Friday, February 21, 2014
Contender David Ritchie
2014 American Landscape Contest Contender David Ritchie searched for a composition with a lupine foreground and Columbia River background
Photographer: David Ritchie, www.dgrphotoimages.com
Location: Columbia River overlook, Rowena, Oregon
When did you take this photograph? April, 2010
Equipment: Fujifilm FinePix S5 Pro, AF-S DX Nikkor 10-24mm f/3.5-4.5 lens, Giottos MT9251 tripod, Acratech head
The story behind the shot:
During Adamus's workshop in Oregon, we traveled to these hills overlooking the Columbia River. One of his key lessons during this workshop was to get in as close as possible to any foreground subject so that its composition, color and detail will dominate the picture. With this in mind, I did a good deal of walking around the hills looking for an interesting lupine that could be used as the key element of a picture, but also wanted to find an angle that would contain the Columbia River as a backdrop to emphasize place. Once I found this particular plant, I set up my camera and began photographing.
Did you use any special techniques in-camera or in post-processing?
I photographed the lupine about an hour before sunset, so that the ground was well exposed, but the sky was pretty washed out. I then waited for sunset and took several photos exposing for the sky. For processing these two RAW photos, I started with the lupine photo and used Photoshop. The resulting composite was then opened in NIK Viveza 2. I selectively brightened the lupines, and then moved to NIK Color Efex Pro 4 and selectively used the brilliance/warmth filter to add a very slight warmth to the grass areas in order to bring out the browns among the more numerous green grass blades, and to make the lupines really pop.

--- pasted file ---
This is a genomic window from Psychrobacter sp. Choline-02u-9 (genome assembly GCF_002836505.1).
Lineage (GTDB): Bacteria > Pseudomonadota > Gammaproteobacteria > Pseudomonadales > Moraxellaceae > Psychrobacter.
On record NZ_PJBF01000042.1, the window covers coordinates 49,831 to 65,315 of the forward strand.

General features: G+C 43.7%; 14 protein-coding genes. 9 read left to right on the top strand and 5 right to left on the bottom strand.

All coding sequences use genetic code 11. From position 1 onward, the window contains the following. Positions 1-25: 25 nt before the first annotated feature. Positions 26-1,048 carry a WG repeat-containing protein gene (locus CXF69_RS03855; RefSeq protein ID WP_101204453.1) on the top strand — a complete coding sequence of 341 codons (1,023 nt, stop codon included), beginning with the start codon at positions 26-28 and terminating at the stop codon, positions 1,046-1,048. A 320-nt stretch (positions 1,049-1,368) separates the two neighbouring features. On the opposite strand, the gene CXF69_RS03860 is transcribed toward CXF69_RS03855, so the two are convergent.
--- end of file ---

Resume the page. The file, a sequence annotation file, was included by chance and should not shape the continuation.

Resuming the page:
Why is this scene of the American Landscape special to you?
I grew up in California, spending whatever free time I had enjoying the Pacific Ocean, hiking in the Sierra's, or camping in the Anza-Borrego desert. To me, the American Landscape includes any area where life is allowed to prosper without any human "management." This particular scene represents life as it has existed for eons in this particular area. I deliberately left the dead leaves and twigs in this photo because to me, they represent the continuity of life and, most certainly, the absence of human management.
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